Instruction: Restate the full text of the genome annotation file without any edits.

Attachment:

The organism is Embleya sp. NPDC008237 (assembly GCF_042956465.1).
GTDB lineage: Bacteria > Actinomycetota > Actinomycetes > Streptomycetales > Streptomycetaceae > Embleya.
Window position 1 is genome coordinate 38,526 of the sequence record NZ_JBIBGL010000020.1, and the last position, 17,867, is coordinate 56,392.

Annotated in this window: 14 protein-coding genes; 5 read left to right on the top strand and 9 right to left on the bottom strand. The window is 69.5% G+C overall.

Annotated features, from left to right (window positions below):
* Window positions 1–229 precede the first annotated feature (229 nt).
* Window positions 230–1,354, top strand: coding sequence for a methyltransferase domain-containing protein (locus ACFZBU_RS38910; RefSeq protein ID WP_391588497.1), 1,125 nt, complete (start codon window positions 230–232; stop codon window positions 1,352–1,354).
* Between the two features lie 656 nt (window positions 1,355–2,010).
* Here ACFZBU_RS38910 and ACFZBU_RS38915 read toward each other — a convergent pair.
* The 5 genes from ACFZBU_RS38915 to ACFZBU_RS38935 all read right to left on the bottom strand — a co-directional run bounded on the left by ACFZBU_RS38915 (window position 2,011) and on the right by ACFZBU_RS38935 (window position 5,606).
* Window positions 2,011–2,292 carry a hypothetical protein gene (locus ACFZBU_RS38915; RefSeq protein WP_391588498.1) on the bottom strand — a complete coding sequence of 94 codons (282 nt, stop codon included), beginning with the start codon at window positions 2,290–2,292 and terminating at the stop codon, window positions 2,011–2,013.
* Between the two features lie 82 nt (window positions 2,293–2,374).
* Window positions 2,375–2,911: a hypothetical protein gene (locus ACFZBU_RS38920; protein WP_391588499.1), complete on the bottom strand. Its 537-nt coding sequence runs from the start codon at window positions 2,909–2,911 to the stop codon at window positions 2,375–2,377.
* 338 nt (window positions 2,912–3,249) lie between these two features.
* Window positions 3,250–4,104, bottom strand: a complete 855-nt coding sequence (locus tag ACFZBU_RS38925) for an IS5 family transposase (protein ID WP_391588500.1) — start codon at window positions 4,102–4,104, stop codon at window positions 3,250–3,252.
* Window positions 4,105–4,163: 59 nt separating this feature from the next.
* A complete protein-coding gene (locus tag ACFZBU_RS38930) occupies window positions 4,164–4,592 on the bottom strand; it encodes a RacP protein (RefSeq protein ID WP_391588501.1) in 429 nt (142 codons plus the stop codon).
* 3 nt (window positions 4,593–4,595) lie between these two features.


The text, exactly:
The organism is Embleya sp. NPDC008237 (assembly GCF_042956465.1).
GTDB lineage: Bacteria > Actinomycetota > Actinomycetes > Streptomycetales > Streptomycetaceae > Embleya.
Window position 1 is genome coordinate 38,526 of the sequence record NZ_JBIBGL010000020.1, and the last position, 17,867, is coordinate 56,392.

Annotated in this window: 14 protein-coding genes; 5 read left to right on the top strand and 9 right to left on the bottom strand. The window is 69.5% G+C overall.

Annotated features, from left to right (window positions below):
* Window positions 1–229 precede the first annotated feature (229 nt).
* Window positions 230–1,354, top strand: coding sequence for a methyltransferase domain-containing protein (locus ACFZBU_RS38910; RefSeq protein ID WP_391588497.1), 1,125 nt, complete (start codon window positions 230–232; stop codon window positions 1,352–1,354).
* Between the two features lie 656 nt (window positions 1,355–2,010).
* Here ACFZBU_RS38910 and ACFZBU_RS38915 read toward each other — a convergent pair.
* The 5 genes from ACFZBU_RS38915 to ACFZBU_RS38935 all read right to left on the bottom strand — a co-directional run bounded on the left by ACFZBU_RS38915 (window position 2,011) and on the right by ACFZBU_RS38935 (window position 5,606).
* Window positions 2,011–2,292 carry a hypothetical protein gene (locus ACFZBU_RS38915; RefSeq protein WP_391588498.1) on the bottom strand — a complete coding sequence of 94 codons (282 nt, stop codon included), beginning with the start codon at window positions 2,290–2,292 and terminating at the stop codon, window positions 2,011–2,013.
* Between the two features lie 82 nt (window positions 2,293–2,374).
* Window positions 2,375–2,911: a hypothetical protein gene (locus ACFZBU_RS38920; protein WP_391588499.1), complete on the bottom strand. Its 537-nt coding sequence runs from the start codon at window positions 2,909–2,911 to the stop codon at window positions 2,375–2,377.
* 338 nt (window positions 2,912–3,249) lie between these two features.
* Window positions 3,250–4,104, bottom strand: a complete 855-nt coding sequence (locus tag ACFZBU_RS38925) for an IS5 family transposase (protein ID WP_391588500.1) — start codon at window positions 4,102–4,104, stop codon at window positions 3,250–3,252.
* Window positions 4,105–4,163: 59 nt separating this feature from the next.
* A complete protein-coding gene (locus tag ACFZBU_RS38930) occupies window positions 4,164–4,592 on the bottom strand; it encodes a RacP protein (RefSeq protein ID WP_391588501.1) in 429 nt (142 codons plus the stop codon).
* 3 nt (window positions 4,593–4,595) lie between these two features.